As long as weather is wet, peculiar problems persist

Published 12:00 am Friday, July 12, 2013

SALISBURY — We’ve learned to expect weather in July to be hot with high humidity.
However, coping with the rainy, cooler weather often compounds problems caused by insects and diseases. Below are questions posed by local gardeners.
Question: All of a sudden I have green June beetles swarming all over my yard. What can I do to control them?
Answer: The recent downpours have loosened the soil and the adults are emerging right on schedule. Controlling the adults at this time is impractical. Controlling the larvae in the fall and spring is the best way to go. Effective control of the beetle larvae is mid-August until early September. Use a granular insecticide designed to kill soil insects and grubs.
Question: I have a birch tree that has limbs that get in the way when I mow. Can I prune them now?
Answer: Yes, birch trees can be pruned without damage in late summer and early fall. Light, judicious pruning generally does not kill established trees. Birch and maples tend to be “bleeders.” Pruning them in late summer or early fall, rather than late winter or early spring with the leaves on them, is best to prevent excessive bleeding.
Question: I often see this tree with huge leaves growing around Salisbury. What is this tree?
Answer: It is most likely a catalpa tree. It grows extremely fast and can become weed-like if out of place. It’s often called “fish bait tree” because of the huge numbers of caterpillars on the tree that are often used for fish bait in the late summer and fall. Go to http://www.ces.ncsu.edu/depts/hort/consumer/factsheets/trees-new/catalpa_speciosa.html for more detailed information.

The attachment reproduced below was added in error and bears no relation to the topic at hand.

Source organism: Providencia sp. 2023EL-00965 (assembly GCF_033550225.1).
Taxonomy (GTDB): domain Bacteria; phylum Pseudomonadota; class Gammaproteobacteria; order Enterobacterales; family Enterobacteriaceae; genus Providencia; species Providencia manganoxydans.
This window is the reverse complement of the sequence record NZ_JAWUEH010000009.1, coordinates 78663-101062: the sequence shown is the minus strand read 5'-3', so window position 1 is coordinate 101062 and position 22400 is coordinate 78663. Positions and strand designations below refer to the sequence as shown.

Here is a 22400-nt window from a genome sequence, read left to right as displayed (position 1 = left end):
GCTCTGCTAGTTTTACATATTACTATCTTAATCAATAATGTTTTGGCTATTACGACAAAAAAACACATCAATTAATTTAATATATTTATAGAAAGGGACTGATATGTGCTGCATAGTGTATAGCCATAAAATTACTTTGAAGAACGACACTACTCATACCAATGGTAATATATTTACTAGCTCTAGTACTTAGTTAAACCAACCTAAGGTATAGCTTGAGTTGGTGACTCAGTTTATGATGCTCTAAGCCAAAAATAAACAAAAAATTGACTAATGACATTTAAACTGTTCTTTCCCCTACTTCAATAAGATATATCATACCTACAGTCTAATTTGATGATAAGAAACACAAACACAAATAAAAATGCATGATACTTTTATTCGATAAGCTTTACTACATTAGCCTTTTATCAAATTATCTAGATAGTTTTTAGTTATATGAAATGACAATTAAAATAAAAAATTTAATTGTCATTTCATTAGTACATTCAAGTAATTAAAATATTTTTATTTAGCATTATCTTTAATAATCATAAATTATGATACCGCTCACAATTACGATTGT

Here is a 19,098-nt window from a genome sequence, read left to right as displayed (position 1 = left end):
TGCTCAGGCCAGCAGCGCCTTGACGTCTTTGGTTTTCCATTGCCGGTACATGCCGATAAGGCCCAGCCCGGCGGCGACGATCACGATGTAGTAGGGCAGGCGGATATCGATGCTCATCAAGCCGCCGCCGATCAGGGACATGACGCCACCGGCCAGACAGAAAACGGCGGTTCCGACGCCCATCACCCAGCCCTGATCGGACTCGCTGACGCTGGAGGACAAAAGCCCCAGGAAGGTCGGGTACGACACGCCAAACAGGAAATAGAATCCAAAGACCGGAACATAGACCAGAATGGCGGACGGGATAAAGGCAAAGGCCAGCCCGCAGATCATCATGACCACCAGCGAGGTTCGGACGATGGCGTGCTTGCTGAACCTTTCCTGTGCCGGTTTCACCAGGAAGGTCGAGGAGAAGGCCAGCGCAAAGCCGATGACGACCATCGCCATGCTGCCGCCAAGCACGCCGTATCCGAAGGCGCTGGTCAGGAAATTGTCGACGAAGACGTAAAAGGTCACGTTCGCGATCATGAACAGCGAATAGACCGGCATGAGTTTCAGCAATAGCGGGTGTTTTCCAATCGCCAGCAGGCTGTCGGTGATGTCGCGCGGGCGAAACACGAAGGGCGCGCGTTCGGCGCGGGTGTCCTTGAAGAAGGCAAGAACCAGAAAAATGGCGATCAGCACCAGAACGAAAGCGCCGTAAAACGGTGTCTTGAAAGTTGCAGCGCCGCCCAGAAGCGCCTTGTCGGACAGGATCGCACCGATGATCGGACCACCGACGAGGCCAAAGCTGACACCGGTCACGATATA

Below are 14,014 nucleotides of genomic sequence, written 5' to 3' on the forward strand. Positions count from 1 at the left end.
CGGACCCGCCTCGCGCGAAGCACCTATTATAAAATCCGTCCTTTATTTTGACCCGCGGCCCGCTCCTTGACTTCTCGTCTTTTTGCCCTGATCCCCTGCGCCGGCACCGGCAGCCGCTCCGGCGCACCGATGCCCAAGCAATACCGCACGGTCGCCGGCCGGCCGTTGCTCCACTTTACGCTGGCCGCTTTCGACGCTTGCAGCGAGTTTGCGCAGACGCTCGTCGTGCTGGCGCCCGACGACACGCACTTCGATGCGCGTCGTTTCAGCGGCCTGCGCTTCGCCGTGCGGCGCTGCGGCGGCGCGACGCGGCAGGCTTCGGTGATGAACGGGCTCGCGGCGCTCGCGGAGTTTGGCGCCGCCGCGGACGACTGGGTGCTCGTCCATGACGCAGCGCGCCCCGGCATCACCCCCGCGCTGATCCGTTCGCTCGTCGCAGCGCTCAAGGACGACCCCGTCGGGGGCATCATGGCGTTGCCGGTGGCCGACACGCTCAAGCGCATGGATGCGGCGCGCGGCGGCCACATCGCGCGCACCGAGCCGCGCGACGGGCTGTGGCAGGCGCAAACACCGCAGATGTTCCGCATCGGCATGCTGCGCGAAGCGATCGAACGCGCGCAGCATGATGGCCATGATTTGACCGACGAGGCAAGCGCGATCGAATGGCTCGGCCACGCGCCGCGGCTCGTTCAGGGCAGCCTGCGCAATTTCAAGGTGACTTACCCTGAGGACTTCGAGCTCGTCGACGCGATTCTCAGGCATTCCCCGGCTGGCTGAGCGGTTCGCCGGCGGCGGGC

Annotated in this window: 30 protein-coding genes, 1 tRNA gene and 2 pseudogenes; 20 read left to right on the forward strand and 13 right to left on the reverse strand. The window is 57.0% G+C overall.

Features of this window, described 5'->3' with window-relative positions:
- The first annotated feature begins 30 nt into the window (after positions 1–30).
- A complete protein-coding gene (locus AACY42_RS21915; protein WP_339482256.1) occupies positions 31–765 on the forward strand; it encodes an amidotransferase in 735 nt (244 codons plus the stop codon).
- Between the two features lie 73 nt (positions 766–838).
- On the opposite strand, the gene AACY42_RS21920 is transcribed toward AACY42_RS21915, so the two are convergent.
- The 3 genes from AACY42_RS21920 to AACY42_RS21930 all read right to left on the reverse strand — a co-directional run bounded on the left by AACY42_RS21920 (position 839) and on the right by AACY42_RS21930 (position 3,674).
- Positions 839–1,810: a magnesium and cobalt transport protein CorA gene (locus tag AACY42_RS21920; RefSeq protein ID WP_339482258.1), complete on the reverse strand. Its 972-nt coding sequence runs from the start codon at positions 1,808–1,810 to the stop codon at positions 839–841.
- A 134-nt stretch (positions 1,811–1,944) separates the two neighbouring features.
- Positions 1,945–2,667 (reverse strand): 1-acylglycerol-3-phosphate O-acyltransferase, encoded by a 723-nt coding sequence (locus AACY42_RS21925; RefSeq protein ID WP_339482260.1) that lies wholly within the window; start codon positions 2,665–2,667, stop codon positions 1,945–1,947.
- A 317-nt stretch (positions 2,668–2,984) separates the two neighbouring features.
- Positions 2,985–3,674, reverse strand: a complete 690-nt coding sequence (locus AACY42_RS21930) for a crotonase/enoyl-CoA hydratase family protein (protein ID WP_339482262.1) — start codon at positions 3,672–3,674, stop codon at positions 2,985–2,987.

Question: I have small worms crawling all over my house. They were very bad last year and are back again this year. What can I do to control them?
Answer: Sounds like what you are experiencing is millipedes. When the weather turns hot, they become a problem. There are a number of controls. Using pesticides is a temporary control. Controlling moisture around the home may help. More complete information on the web site http://www.ces.ncsu.edu/depts/ent/notes/Urban/millipedes.htm may help.
Question: My crape myrtle has white substance on the leaves. What is this and how do I control it?
Answer: The problem is powdery mildew. It is caused by a fungus. If feasible, use a fungicide labeled for the disease. Larger trees may be impractical to spray for the disease.

Darrell Blackwelder is the County Extension director with horticulture responsibilities with the North Carolina Cooperative Extension Service in Rowan County.

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